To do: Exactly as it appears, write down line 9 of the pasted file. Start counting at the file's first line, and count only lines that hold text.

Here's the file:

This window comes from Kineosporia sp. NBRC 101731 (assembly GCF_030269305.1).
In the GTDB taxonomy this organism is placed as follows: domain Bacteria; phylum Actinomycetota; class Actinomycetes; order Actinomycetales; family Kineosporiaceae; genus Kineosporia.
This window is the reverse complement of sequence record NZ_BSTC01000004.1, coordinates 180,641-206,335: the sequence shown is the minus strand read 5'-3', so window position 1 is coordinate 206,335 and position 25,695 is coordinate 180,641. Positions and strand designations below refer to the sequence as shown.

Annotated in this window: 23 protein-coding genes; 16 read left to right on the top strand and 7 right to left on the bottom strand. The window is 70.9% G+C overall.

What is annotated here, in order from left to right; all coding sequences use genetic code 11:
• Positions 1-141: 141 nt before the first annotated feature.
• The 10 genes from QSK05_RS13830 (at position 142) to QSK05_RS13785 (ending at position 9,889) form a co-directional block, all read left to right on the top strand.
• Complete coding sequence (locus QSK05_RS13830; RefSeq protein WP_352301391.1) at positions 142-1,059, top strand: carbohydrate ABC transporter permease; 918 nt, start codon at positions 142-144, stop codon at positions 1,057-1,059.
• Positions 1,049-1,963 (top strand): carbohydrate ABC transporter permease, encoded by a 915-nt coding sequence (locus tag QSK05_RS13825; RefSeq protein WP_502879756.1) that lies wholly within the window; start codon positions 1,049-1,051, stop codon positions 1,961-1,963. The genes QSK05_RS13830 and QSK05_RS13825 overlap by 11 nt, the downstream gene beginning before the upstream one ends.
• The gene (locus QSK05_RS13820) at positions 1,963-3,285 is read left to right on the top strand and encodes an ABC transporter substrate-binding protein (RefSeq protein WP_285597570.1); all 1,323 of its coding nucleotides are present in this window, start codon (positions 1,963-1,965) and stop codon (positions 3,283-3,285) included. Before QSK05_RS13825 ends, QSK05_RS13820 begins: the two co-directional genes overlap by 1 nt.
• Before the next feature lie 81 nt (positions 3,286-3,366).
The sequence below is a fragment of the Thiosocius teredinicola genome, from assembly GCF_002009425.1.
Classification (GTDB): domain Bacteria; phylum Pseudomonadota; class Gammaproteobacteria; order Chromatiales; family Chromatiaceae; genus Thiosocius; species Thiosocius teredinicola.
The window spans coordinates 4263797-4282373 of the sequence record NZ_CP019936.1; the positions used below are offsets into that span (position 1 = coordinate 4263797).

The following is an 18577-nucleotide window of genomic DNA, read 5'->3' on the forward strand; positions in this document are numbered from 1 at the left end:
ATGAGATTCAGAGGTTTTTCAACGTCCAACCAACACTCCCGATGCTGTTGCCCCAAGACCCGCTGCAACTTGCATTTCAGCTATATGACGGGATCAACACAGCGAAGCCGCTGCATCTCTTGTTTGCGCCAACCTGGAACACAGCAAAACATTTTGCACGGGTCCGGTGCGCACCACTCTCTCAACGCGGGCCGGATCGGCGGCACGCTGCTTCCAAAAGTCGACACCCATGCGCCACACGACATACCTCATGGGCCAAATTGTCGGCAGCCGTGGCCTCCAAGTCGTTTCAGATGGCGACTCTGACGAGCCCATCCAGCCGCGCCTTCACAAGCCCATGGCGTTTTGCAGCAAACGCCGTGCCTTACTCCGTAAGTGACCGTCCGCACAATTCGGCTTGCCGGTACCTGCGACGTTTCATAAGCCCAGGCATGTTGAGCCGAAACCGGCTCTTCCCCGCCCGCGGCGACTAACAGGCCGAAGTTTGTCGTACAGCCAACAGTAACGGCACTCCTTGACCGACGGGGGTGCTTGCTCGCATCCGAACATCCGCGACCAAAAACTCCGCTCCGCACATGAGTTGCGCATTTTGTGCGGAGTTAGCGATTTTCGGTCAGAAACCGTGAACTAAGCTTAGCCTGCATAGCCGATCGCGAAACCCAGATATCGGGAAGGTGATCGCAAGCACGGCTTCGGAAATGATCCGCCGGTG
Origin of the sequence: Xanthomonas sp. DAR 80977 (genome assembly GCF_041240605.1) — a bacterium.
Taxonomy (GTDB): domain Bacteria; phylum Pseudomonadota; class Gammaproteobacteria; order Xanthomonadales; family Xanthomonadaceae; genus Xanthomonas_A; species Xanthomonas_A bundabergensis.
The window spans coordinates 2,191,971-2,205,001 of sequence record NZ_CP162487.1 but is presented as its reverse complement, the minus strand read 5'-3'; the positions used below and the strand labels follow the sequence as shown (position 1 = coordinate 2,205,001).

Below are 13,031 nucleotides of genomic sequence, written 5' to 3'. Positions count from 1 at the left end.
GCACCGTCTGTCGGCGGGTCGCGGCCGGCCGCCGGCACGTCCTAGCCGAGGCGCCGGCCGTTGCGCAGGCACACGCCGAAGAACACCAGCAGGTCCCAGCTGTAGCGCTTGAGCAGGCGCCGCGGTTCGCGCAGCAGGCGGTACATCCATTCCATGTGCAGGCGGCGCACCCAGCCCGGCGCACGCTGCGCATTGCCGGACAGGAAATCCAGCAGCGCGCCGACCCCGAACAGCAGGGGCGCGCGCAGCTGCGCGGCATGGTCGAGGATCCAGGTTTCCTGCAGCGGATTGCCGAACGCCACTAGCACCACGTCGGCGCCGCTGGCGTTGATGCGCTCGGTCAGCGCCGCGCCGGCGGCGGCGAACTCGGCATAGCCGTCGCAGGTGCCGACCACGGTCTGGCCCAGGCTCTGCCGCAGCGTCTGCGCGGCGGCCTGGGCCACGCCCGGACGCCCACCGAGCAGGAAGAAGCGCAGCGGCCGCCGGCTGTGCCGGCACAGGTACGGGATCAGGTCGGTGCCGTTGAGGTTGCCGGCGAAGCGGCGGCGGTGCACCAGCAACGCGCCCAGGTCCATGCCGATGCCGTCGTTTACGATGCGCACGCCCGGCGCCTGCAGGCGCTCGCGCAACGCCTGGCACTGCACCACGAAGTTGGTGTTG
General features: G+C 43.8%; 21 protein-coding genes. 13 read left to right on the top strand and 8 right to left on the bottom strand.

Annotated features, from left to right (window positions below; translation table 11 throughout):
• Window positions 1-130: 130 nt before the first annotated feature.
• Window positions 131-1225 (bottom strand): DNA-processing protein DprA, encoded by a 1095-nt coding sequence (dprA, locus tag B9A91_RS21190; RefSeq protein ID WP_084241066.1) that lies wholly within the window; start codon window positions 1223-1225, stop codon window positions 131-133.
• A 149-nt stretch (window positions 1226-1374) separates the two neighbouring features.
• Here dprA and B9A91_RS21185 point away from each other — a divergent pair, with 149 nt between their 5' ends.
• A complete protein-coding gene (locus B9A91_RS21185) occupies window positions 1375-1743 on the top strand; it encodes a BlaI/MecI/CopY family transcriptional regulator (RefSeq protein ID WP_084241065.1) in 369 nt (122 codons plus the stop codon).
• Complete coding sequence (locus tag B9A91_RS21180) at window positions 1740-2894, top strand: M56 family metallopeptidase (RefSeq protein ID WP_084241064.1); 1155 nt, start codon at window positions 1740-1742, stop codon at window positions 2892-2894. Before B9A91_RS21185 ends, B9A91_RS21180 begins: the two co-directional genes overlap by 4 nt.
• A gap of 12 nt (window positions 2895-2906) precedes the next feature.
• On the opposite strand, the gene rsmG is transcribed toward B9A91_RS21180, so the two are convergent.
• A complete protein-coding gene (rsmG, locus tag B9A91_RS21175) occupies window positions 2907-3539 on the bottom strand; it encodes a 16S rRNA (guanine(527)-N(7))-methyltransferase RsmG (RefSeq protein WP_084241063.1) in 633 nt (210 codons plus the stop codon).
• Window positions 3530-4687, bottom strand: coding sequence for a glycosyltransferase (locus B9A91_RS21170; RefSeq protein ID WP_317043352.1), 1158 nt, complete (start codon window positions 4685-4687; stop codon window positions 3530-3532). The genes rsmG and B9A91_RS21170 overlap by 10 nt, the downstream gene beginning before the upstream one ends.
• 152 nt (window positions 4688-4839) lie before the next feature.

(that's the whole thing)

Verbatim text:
• Positions 1,049-1,963 (top strand): carbohydrate ABC transporter permease, encoded by a 915-nt coding sequence (locus tag QSK05_RS13825; RefSeq protein WP_502879756.1) that lies wholly within the window; start codon positions 1,049-1,051, stop codon positions 1,961-1,963. The genes QSK05_RS13830 and QSK05_RS13825 overlap by 11 nt, the downstream gene beginning before the upstream one ends.